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DUI Crackdown Aims to Keep Impaired Drivers Off the Road

Statistics show the number of alcohol-related crashes and fatalities rises during the holiday party season. Patch rode along with Buffalo Grove police on Dec. 10 during a DUI crackdown campaign to make the roads safer.

It's 11 p.m. Friday and Officer Cliff Paul sips down his coffee, climbs into his cruiser and starts his shift with a reporter riding along. On this night, he's heading out to Milwaukee Avenue, joining officers from 14 law enforcement agencies for a DUI crackdown along the 40-mile stretch from Gurnee to Chicago.

"There's something about Milwaukee Avenue," says Paul, as he pulls off the exit from Lake-Cook Road. "There are a lot of bars in our neighboring towns and there's that opportunity for people to drink and drive."

The multi-jurisdictional mobilization, titled "Providing a Safe Run on Route 21," is being conducted the two weekends leading up to the Christmas holiday, a time when alcohol-related crashes and fatalities spike.

Paul heads north, scanning drivers for any signs of the "fatal five" traffic offenses which include driving under the influence, speeding, seat belt violations, improper lane usage and tailgating.

"This guy is driving out of his lane and following too close," says Paul, as he spots a car weaving out of traffic. "If he pops out of the lane again, I'll pull him over."

He flips on the flashing red and blue lights. The driver slowly pulls over to the side. Paul jumps out armed with a specialized flashlight equipped with a sensor to detect the presence of alcohol.

"How much have you had to drink tonight?" he questions the driver. "Please step out of the vehicle."

Paul conducts a field sobriety test, asking the driver to follow his finger with his eyes and to stand on one leg while counting to 30.

"I smelled alcohol and I wanted to make sure he was OK," he says as he gets back into the cruiser. "I didn't see a lot of movement in his eyes and his balance is pretty good."

It's this driver's lucky night. Paul gives him a verbal warning and lets him go.

Back on Milwaukee Avenue, Paul's radar clocks a driver going 53 mph in a 40 mph speed zone. With a precision U-turn, Paul is on the driver's tail.

"I'll start stopping them 10 miles per hour over the speed limit," says Paul, who noted that speeding is one of the first signs of someone who may be impaired. "Another clue is I've had cars driving on the road with no lights on at all."

Paul is an expert is detecting drunk drivers. Over the span of 13 years, he's made more than 500 DUI arrests and conducted more than 2,000 field sobriety tests.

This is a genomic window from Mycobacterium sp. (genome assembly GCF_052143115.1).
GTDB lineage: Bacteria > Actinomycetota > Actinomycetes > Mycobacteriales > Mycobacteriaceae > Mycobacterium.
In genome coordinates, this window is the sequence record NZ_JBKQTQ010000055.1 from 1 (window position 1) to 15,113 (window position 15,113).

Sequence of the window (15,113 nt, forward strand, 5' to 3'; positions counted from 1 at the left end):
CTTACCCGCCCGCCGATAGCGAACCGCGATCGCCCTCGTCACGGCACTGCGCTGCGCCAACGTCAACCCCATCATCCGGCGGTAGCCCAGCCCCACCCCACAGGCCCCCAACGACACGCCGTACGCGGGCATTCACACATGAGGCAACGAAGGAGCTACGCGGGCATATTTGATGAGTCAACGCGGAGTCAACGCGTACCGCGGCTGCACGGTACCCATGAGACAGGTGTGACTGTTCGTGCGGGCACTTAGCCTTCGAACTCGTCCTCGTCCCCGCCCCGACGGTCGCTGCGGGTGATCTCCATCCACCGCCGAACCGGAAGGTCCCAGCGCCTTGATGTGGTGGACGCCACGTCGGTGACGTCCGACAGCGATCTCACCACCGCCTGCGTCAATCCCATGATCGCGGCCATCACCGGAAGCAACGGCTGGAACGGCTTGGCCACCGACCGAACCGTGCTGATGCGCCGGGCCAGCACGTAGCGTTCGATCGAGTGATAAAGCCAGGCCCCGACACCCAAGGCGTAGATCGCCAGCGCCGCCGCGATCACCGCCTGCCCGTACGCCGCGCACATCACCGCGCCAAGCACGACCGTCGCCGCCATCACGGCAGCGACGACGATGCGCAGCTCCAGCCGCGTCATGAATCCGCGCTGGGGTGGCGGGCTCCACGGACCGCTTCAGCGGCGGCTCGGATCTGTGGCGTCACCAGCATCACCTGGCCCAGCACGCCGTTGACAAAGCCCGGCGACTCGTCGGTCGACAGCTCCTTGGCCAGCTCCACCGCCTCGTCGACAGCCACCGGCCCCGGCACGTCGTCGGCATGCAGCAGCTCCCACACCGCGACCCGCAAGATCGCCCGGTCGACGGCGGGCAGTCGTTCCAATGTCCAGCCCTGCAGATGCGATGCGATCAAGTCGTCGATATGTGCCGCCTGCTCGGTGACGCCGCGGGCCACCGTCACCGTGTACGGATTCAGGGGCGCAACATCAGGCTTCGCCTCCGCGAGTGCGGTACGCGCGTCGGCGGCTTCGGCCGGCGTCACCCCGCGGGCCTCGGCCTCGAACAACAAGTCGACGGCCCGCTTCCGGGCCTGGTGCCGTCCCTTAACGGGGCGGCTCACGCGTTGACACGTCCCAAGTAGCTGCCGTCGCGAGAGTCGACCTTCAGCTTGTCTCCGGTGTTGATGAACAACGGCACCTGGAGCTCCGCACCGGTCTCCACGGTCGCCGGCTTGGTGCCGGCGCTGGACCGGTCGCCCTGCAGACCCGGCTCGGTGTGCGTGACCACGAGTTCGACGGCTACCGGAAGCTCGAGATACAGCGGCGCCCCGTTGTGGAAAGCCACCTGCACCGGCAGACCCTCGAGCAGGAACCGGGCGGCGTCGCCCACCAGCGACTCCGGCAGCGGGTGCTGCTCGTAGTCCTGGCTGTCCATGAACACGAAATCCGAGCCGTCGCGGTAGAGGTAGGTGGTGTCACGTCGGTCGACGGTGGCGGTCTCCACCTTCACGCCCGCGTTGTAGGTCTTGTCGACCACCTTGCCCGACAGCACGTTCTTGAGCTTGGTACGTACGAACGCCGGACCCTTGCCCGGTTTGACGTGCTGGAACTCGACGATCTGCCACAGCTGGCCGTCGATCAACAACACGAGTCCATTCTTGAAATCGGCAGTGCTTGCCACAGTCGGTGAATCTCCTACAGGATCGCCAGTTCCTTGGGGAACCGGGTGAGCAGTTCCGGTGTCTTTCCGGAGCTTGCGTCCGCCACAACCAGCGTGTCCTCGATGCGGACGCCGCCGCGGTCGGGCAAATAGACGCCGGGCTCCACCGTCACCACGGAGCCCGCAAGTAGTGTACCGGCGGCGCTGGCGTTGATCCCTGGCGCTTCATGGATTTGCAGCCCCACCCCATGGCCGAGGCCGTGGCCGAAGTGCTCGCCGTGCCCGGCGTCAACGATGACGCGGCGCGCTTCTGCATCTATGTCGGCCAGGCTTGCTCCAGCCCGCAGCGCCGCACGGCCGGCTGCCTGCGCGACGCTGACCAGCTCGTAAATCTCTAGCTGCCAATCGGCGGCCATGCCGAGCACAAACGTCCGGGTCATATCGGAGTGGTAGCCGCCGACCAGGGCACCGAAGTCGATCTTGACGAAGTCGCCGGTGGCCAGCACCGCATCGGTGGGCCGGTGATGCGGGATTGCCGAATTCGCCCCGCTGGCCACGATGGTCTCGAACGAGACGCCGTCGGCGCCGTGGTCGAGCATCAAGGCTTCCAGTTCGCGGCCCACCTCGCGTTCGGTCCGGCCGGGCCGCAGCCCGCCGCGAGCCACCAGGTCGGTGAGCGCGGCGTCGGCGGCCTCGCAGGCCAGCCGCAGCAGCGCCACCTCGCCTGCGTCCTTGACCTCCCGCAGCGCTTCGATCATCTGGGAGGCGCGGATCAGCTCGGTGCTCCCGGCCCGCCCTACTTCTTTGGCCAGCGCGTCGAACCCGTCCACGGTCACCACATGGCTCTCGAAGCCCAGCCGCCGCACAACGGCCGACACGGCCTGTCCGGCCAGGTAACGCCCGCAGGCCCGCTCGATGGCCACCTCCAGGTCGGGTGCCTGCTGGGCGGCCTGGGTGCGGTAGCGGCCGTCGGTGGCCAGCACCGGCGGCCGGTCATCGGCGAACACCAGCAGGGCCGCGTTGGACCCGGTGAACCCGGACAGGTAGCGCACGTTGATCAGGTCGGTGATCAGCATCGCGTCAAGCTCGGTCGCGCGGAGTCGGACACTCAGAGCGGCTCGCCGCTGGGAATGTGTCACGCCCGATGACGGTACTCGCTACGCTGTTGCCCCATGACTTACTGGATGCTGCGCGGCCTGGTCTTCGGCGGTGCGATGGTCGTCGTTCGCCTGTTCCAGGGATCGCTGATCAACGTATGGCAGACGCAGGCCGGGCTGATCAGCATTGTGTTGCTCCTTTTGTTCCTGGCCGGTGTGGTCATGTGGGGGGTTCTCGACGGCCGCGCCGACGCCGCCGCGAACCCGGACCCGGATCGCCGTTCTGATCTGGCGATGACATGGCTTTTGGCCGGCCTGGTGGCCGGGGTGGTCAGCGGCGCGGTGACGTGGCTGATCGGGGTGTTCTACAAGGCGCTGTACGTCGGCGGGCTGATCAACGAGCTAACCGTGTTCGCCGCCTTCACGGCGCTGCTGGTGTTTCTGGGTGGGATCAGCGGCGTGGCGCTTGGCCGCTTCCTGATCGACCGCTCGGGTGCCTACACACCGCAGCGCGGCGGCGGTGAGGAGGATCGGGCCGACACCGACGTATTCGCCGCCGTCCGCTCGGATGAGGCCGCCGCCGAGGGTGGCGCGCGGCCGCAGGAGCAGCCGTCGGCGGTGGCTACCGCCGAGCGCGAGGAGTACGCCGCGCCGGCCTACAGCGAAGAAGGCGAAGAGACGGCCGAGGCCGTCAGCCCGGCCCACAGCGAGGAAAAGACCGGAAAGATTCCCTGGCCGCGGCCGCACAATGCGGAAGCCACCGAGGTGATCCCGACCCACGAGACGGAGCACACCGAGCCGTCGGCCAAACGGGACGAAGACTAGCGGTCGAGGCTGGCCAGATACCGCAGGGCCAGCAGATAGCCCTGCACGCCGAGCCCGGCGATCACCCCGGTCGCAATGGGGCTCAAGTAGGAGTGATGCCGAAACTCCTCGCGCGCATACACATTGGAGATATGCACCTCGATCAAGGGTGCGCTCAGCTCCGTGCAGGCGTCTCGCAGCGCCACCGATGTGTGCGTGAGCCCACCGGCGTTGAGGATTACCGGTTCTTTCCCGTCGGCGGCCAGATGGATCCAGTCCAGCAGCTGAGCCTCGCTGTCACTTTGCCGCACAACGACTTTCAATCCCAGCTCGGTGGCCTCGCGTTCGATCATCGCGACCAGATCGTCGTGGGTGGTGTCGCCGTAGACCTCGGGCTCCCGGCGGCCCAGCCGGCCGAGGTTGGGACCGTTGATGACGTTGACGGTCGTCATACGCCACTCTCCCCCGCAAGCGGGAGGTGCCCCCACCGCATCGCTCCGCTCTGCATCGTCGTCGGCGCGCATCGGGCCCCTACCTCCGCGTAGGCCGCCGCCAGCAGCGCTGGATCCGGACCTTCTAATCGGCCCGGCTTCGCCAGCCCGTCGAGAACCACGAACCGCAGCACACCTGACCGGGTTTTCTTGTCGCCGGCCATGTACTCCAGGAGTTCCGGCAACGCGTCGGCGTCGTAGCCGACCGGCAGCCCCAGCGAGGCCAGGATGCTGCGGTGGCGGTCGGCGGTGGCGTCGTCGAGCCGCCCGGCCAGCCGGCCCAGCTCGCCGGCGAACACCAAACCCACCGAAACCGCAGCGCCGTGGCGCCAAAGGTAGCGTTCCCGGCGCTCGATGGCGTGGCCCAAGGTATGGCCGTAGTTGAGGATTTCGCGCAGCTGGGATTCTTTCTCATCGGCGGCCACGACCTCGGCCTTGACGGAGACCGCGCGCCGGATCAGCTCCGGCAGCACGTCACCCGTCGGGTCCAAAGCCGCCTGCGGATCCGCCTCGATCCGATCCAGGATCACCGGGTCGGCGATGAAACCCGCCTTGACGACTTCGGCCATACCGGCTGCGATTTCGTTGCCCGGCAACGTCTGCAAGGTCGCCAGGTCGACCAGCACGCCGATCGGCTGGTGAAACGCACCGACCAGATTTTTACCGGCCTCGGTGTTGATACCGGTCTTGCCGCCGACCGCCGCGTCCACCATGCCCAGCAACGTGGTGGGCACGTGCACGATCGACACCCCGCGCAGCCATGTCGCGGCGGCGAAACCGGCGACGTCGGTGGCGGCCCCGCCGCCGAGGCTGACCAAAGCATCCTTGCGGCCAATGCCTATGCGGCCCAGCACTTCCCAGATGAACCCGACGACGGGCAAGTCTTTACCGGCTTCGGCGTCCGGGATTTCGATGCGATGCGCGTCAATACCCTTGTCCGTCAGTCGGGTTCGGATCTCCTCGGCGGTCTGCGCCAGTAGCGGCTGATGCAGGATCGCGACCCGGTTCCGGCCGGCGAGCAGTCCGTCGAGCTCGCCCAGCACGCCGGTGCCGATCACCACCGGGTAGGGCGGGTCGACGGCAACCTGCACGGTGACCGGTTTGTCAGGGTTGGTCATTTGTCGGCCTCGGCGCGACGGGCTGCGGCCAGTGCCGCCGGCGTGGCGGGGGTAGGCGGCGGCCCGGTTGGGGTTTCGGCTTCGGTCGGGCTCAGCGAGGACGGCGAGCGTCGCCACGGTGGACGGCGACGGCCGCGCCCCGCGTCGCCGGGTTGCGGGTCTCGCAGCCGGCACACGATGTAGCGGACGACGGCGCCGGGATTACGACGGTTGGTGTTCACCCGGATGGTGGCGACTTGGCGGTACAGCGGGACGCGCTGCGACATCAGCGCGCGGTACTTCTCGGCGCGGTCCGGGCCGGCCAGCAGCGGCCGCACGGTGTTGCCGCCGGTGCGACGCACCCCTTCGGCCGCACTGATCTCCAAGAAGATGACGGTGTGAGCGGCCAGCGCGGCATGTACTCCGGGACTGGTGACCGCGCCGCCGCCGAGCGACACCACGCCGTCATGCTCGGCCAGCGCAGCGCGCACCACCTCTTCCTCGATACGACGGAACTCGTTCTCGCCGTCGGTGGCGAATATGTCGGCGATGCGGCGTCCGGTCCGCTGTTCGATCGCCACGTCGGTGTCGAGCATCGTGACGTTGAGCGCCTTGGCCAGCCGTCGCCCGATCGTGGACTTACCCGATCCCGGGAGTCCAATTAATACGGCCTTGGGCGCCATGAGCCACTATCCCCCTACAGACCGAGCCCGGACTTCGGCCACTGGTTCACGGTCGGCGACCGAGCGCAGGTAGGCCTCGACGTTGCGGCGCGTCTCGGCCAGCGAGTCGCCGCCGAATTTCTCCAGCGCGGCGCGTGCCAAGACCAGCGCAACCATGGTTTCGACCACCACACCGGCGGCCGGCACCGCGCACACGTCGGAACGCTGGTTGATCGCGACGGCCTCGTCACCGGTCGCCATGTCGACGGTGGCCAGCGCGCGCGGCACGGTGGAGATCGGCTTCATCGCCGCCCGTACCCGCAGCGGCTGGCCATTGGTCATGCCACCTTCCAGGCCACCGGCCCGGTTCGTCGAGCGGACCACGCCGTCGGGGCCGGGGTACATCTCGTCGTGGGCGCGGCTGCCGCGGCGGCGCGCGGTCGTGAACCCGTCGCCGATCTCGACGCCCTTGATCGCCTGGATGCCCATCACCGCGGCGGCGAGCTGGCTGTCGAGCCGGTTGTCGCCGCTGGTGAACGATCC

"It's not something I sought out," he explains. "I come out here sometimes and can't get out of the way of a drunk driver. Years ago a car was coming at me going southbound in a northbound lane and I had to swerve to get out of the way."

Paul has seen firsthand the devastating repercussions of driving under the influence of alcohol. His mother was permanently disabled from working after a drunk driver struck her when Paul was 14 years old. Also embedded in his memory is the night a 22-year-old woman crashed her car into a tree and was killed instantly.

"She was about a block from her house. She was about a .19 alcohol level," recalled Paul. "I had to go with the coroner and tell the family. That's the worst thing have to do in this job."

Since the inception of the Route 21 campaign six years ago, officers have written a combined total of 3,048 citations and made 404 arrests.

Paul said the campaign is making a difference by keeping the roads safer during the holiday season.

"Most people want their moms, dads, brothers, sisters protected from impaired drivers," he said. "I don't think I'd find a lot of people who'd object to us out here taking them off the road."

After responding to a minor fender bender at a gas station, Paul returns the reporter back to the station at 1:30 a.m. before heading back out.

The crackdown along Milwaukee Avenue continues Friday and Saturday.

Paul said if you plan on celebrating with alcohol this holiday season, there's one thing you can do to avoid meeting up with him and to stay safe.

"It's real simple. Either get a cab or a designated driver."

Dolly December 17, 2010 at 05:40 AM
I am tried of creepers at stop lights almost touching my bumper, I move up a bit and they creep along. They must be nearsighted! At BG Rd and Lake Cook, a car went into the left turn lane and when the light changed he moved over to the right to beat the car out, he did this twicethis was a while ago. They speed along Arlington Heights Road constantly and there is no police car. I especially love the opposite right turn lane traffic turning while I am turning left from the opposite side, into my path at Lake Cook and Weiland. Thanks for listening.

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